Getting Your Daily Vitamin D This Spring

Woman Looking At The Sunset With Her Hand Over Her Face

Spring has arrived, bringing with it long-forgotten sunshine and warmer weather. As well as brightening our moods, these longer days usually offer the perfect opportunity to maintain our Vitamin D status, which the body produces on the exposure of skin to sunlight. However, the current stay at home advice in the UK means that many of us are spending most of our days inside, which could lead to a lack of Vitamin D. Public Health England are now recommending that, during this period, everyone should consider taking a daily supplement containing 10 micrograms of Vitamin D*.

Why is Vitamin D Important?

Vitamin D is involved in a wide array of functions in the body, more so than any other vitamin. Originally understood for its importance in supporting bone health, there is now extensive global research showing that Vitamin D extends well beyond this. Vitamin D has also been shown to support normal muscle function, normal blood Calcium levels and the absorption and utilisation of Calcium and Phosphorus, as well as the process of cell division. Whilst Vitamin C and Zinc are commonly understood to support the normal functioning of the immune system, fewer people know of the important role Vitamin D plays in this.

How To Maintain Vitamin D Levels?

There are three ways you can get Vitamin D: exposure of the skin to sunlight, food (it being present in small amounts in foods such as mushrooms, eggs and fatty fish) and Vitamin D supplements.

Woman With Hands In The Air Looking Up To The Sun

Vitamin D From Sun Exposure

The body naturally produces Vitamin D when directly exposed to sunlight containing UVB radiation, which is how most people keep their Vitamin D status topped up in the spring and summer months. Since UVB radiation does not penetrate through glass, it is important for everyone to have exposure to sunlight outdoors.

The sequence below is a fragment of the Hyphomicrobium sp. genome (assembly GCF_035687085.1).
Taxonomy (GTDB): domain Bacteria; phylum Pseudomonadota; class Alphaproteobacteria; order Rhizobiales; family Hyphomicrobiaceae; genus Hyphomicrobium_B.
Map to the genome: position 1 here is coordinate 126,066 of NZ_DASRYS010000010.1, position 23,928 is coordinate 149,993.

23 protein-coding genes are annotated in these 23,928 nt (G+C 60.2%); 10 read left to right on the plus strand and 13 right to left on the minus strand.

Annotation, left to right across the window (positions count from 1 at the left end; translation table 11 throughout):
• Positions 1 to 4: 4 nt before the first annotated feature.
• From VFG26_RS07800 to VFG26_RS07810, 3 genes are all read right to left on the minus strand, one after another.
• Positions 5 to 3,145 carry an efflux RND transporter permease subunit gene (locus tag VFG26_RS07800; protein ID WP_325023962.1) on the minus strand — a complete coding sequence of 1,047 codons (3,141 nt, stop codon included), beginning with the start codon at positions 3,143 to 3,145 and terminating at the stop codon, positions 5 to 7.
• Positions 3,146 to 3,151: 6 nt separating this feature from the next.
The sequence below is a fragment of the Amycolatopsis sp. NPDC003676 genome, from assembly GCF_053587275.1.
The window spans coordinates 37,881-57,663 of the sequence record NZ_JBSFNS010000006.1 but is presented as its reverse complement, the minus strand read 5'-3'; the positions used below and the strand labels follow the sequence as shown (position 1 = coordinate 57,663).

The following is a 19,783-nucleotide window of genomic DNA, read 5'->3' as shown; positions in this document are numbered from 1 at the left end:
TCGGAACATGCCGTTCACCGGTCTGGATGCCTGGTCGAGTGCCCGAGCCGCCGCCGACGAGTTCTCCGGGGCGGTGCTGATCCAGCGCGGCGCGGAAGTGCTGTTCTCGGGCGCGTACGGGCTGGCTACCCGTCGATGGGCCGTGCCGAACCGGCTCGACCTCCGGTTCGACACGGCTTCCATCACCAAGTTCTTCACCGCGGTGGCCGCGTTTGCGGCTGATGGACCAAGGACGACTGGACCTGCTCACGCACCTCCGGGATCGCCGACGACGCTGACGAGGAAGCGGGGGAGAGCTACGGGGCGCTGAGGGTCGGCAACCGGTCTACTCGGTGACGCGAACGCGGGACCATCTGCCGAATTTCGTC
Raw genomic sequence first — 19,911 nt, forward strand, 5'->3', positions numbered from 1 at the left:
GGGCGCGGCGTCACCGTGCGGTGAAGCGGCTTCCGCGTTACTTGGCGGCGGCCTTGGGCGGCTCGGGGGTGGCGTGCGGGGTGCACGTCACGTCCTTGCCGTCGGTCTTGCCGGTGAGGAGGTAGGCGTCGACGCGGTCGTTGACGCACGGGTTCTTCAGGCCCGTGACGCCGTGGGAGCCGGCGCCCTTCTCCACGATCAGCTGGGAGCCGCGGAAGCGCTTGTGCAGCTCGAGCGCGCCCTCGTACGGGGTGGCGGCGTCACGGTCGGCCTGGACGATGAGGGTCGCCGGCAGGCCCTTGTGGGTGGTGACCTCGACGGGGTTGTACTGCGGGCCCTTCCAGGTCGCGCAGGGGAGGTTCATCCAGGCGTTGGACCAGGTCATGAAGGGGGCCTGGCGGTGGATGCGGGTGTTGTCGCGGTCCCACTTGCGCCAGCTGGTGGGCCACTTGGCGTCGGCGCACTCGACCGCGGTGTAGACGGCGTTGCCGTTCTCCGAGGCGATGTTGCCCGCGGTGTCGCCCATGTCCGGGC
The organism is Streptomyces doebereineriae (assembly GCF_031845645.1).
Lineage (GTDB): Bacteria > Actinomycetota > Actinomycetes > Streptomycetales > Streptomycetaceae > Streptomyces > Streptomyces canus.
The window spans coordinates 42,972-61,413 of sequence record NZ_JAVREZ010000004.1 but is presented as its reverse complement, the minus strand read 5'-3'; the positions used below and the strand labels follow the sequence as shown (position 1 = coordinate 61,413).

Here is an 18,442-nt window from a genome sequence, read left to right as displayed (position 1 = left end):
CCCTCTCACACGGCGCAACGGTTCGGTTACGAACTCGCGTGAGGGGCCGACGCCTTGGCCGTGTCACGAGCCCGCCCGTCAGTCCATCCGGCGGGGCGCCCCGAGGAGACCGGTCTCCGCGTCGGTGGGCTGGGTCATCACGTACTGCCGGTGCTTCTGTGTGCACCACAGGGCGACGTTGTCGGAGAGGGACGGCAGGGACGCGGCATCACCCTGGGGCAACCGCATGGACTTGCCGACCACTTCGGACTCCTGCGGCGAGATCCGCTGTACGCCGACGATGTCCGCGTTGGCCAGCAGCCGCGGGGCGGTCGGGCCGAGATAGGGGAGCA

For most people the current stay at home advice will mean being indoors for much of the day, which could result in not getting enough Vitamin D from exposure to sunlight. Where possible, it’s important to take advantage of sunny days by getting out in the garden and for regular exercise when we can. The best way to do this is by exposing the forearms, hands or lower legs to the sun, without sunscreen, for a short time between 11am and 3pm. This will help keep Vitamin D status topped up. If you don’t have access to your own outside space, going out once a day for a walk or run, or some other form of regular exercise is particularly important.

Vitamin D From Food

Vitamin D can be found in many different food and drink groups, albeit in relatively modest amounts. These include fish, such as salmon and sardines, fish liver oils, egg yolks, butter and mushrooms. Certain foods and drinks have been fortified with added Vitamin D, such as milk (cow’s milk, almond milk and soy milk), fortified fruit juices and some fortified cereals. That said, it’s unlikely you will be able to get enough Vitamin D from diet alone, as the levels found in food are generally quite small and many people are not consuming large amounts of such foods.

Vitamin D Supplements

Vitamin D supplements come in a variety of different forms including tablets, liquids and drops so they are suitable for all age groups. During these times, where the majority of people are spending most of their time indoors, taking a Vitamin D supplement can be a convenient way to safeguard your intake. Public Health England, whose aim is to "to protect and improve the nation’s health", have recently updated their advice to recommend everyone should consider taking a daily supplement containing 10 micrograms of Vitamin D during this period*.

Ultra Vitamin D, the UK’s number one Vitamin D brand, is a premium-quality supplement, produced to GMP quality control. It contains Vitamin D3, the preferred form of Vitamin D, naturally produced by the body on exposure to sunlight.

Ultra Vitamin D 1000Iu Packshot Image

As Vitamin D is such a key nutrient for the body, it is important to ensure you are getting a sufficient intake. Exposure to sunlight is typically the best way to top up your Vitamin D levels during the spring and summer months but, in the current circumstances, this is not always possible. Where you can, try to get outside and expose your skin to the sun for around 15 minutes a day. A Vitamin D supplement can give you a convenient way to safeguard your Vitamin D intake, if you feel you are not getting enough direct exposure to sunlight. Browse our range of Vitamin D supplements to find the right ones for you and your family.

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Alexandra Phillips

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